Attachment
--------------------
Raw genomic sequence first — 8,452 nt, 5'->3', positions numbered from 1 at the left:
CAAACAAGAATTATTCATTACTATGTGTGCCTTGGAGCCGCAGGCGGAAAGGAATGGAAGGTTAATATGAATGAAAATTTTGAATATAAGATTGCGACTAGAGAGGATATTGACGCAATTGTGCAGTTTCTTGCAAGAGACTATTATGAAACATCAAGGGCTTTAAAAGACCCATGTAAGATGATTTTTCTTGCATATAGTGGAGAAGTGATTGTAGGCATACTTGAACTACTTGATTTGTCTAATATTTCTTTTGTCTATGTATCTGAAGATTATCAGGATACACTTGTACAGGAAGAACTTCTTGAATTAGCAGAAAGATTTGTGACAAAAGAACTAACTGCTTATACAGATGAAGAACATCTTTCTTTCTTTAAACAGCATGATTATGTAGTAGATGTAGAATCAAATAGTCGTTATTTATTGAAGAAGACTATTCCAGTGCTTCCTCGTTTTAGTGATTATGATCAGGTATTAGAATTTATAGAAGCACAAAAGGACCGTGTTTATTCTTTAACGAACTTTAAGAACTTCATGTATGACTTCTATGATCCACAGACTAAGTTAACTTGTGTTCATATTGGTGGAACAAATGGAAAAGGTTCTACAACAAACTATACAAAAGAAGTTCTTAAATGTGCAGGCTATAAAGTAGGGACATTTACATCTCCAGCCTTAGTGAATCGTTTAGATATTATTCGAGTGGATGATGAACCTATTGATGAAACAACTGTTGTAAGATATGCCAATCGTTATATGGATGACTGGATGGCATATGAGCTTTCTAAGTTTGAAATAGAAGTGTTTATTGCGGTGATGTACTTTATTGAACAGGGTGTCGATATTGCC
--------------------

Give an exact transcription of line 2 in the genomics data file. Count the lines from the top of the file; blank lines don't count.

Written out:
CAAACAAGAATTATTCATTACTATGTGTGCCTTGGAGCCGCAGGCGGAAAGGAATGGAAGGTTAATATGAATGAAAATTTTGAATATAAGATTGCGACTAGAGAGGATATTGACGCAATTGTGCAGTTTCTTGCAAGAGACTATTATGAAACATCAAGGGCTTTAAAAGACCCATGTAAGATGATTTTTCTTGCATATAGTGGAGAAGTGATTGTAGGCATACTTGAACTACTTGATTTGTCTAATATTTCTTTTGTCTATGTATCTGAAGATTATCAGGATACACTTGTACAGGAAGAACTTCTTGAATTAGCAGAAAGATTTGTGACAAAAGAACTAACTGCTTATACAGATGAAGAACATCTTTCTTTCTTTAAACAGCATGATTATGTAGTAGATGTAGAATCAAATAGTCGTTATTTATTGAAGAAGACTATTCCAGTGCTTCCTCGTTTTAGTGATTATGATCAGGTATTAGAATTTATAGAAGCACAAAAGGACCGTGTTTATTCTTTAACGAACTTTAAGAACTTCATGTATGACTTCTATGATCCACAGACTAAGTTAACTTGTGTTCATATTGGTGGAACAAATGGAAAAGGTTCTACAACAAACTATACAAAAGAAGTTCTTAAATGTGCAGGCTATAAAGTAGGGACATTTACATCTCCAGCCTTAGTGAATCGTTTAGATATTATTCGAGTGGATGATGAACCTATTGATGAAACAACTGTTGTAAGATATGCCAATCGTTATATGGATGACTGGATGGCATATGAGCTTTCTAAGTTTGAAATAGAAGTGTTTATTGCGGTGATGTACTTTATTGAACAGGGTGTCGATATTGCC